Gone are the days when dance producers could be thought competent at the tribal-house game by simply lifting a few samples from their roommates' worldbeat albums. The bar was raised yet again with the development of the Bay Area house scene over the late '90s and early 2000s (courtesy of labels like Naked Music and Om), with many producers gaining enough connections and experience to create intriguing fusions of live music and programming. The San Francisco collective Afro-Mystik, a sextet of like-minded individuals, does much the same thing, merging diva-driven dance music with live rhythms inspired by the music of Brazil and West Africa. In harmony with the record's cover, however (a lame take-off on Miles Davis' fusion landmark Bitches Brew), the group sounds much more earnest than exciting, with generic track ideas and average playing that occupies a samey middle-ground between freestyle live jamming, exploratory world music, and hooky dance. Vocalist Omega has the perfect voice for dance tracks like the ones that lead off Morphology, but after one excellent performance (the single "Natural"), it's obvious she doesn't have much more to say. A pair of features for rapper Capitol A (Jazzanova, King Britt) are interesting sidebars, one of them ("Who Are You?") with some ace squelchy keys and Fender Rhodes atmospherics. "Dreamwalkers" and "Intersections," a two-track exploration into world jazz, also have a few intriguing ideas scattered among their bland drum programming and cheery jungle effects (straight out of the Lonnie Liston Smith mode). Too often on Morphology, Afro-Mystik seem content to evoke the sound of what's gone before instead of truly exploring new forms of music, which is what they seemed to be striving for.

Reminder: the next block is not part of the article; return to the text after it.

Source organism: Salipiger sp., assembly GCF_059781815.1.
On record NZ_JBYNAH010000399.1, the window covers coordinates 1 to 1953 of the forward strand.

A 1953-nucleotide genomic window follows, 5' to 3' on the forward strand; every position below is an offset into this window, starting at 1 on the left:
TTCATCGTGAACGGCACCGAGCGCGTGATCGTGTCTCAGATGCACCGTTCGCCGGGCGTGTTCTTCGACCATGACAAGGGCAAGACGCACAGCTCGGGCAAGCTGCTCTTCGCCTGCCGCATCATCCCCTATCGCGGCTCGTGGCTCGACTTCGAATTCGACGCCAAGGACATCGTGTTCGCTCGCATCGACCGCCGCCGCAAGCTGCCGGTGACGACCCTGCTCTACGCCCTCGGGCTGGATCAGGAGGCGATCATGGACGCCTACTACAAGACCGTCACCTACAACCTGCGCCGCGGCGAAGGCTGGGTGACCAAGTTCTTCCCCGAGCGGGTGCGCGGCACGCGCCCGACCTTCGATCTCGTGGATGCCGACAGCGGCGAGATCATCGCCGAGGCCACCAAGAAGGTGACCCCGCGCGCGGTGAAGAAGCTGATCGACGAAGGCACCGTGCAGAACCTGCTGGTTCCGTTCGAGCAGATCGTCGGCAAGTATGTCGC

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AllMusic Review by John Bush